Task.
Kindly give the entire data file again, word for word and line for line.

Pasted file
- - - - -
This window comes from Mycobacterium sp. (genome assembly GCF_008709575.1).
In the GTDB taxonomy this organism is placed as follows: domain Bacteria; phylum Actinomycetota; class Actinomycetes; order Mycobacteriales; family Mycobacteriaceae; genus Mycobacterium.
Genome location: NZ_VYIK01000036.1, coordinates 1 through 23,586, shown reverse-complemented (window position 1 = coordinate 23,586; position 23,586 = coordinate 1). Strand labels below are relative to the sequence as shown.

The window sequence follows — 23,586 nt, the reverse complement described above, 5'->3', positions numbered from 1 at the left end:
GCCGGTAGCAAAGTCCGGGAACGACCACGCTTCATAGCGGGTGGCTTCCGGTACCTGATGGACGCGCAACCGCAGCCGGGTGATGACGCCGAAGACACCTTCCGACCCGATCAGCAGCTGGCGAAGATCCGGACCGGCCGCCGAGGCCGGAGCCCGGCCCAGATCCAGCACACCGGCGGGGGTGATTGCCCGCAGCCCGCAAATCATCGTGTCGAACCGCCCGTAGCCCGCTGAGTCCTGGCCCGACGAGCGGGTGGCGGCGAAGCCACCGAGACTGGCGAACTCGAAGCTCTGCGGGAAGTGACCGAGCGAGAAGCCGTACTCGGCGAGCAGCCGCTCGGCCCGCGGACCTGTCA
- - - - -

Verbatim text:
This window comes from Mycobacterium sp. (genome assembly GCF_008709575.1).
In the GTDB taxonomy this organism is placed as follows: domain Bacteria; phylum Actinomycetota; class Actinomycetes; order Mycobacteriales; family Mycobacteriaceae; genus Mycobacterium.
Genome location: NZ_VYIK01000036.1, coordinates 1 through 23,586, shown reverse-complemented (window position 1 = coordinate 23,586; position 23,586 = coordinate 1). Strand labels below are relative to the sequence as shown.

The window sequence follows — 23,586 nt, the reverse complement described above, 5'->3', positions numbered from 1 at the left end:
GCCGGTAGCAAAGTCCGGGAACGACCACGCTTCATAGCGGGTGGCTTCCGGTACCTGATGGACGCGCAACCGCAGCCGGGTGATGACGCCGAAGACACCTTCCGACCCGATCAGCAGCTGGCGAAGATCCGGACCGGCCGCCGAGGCCGGAGCCCGGCCCAGATCCAGCACACCGGCGGGGGTGATTGCCCGCAGCCCGCAAATCATCGTGTCGAACCGCCCGTAGCCCGCTGAGTCCTGGCCCGACGAGCGGGTGGCGGCGAAGCCACCGAGACTGGCGAACTCGAAGCTCTGCGGGAAGTGACCGAGCGAGAAGCCGTACTCGGCGAGCAGCCGCTCGGCCCGCGGACCTGTCA